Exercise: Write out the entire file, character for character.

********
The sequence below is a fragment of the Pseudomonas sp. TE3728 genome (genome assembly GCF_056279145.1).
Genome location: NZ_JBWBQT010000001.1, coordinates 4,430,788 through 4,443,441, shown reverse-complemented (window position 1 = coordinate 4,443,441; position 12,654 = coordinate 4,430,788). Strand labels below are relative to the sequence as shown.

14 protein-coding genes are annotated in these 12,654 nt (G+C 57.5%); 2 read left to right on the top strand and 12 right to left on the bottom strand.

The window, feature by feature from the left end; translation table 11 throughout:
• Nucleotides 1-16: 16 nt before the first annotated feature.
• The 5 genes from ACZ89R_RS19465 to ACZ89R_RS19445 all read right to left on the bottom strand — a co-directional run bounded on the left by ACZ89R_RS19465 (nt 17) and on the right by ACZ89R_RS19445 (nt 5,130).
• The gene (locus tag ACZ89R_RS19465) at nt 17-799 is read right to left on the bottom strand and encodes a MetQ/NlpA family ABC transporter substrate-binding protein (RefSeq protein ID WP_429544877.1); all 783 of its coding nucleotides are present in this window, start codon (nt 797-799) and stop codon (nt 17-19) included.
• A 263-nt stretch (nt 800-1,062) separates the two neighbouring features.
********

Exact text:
The sequence below is a fragment of the Pseudomonas sp. TE3728 genome (genome assembly GCF_056279145.1).
Genome location: NZ_JBWBQT010000001.1, coordinates 4,430,788 through 4,443,441, shown reverse-complemented (window position 1 = coordinate 4,443,441; position 12,654 = coordinate 4,430,788). Strand labels below are relative to the sequence as shown.

14 protein-coding genes are annotated in these 12,654 nt (G+C 57.5%); 2 read left to right on the top strand and 12 right to left on the bottom strand.

The window, feature by feature from the left end; translation table 11 throughout:
• Nucleotides 1-16: 16 nt before the first annotated feature.
• The 5 genes from ACZ89R_RS19465 to ACZ89R_RS19445 all read right to left on the bottom strand — a co-directional run bounded on the left by ACZ89R_RS19465 (nt 17) and on the right by ACZ89R_RS19445 (nt 5,130).
• The gene (locus tag ACZ89R_RS19465) at nt 17-799 is read right to left on the bottom strand and encodes a MetQ/NlpA family ABC transporter substrate-binding protein (RefSeq protein ID WP_429544877.1); all 783 of its coding nucleotides are present in this window, start codon (nt 797-799) and stop codon (nt 17-19) included.
• A 263-nt stretch (nt 800-1,062) separates the two neighbouring features.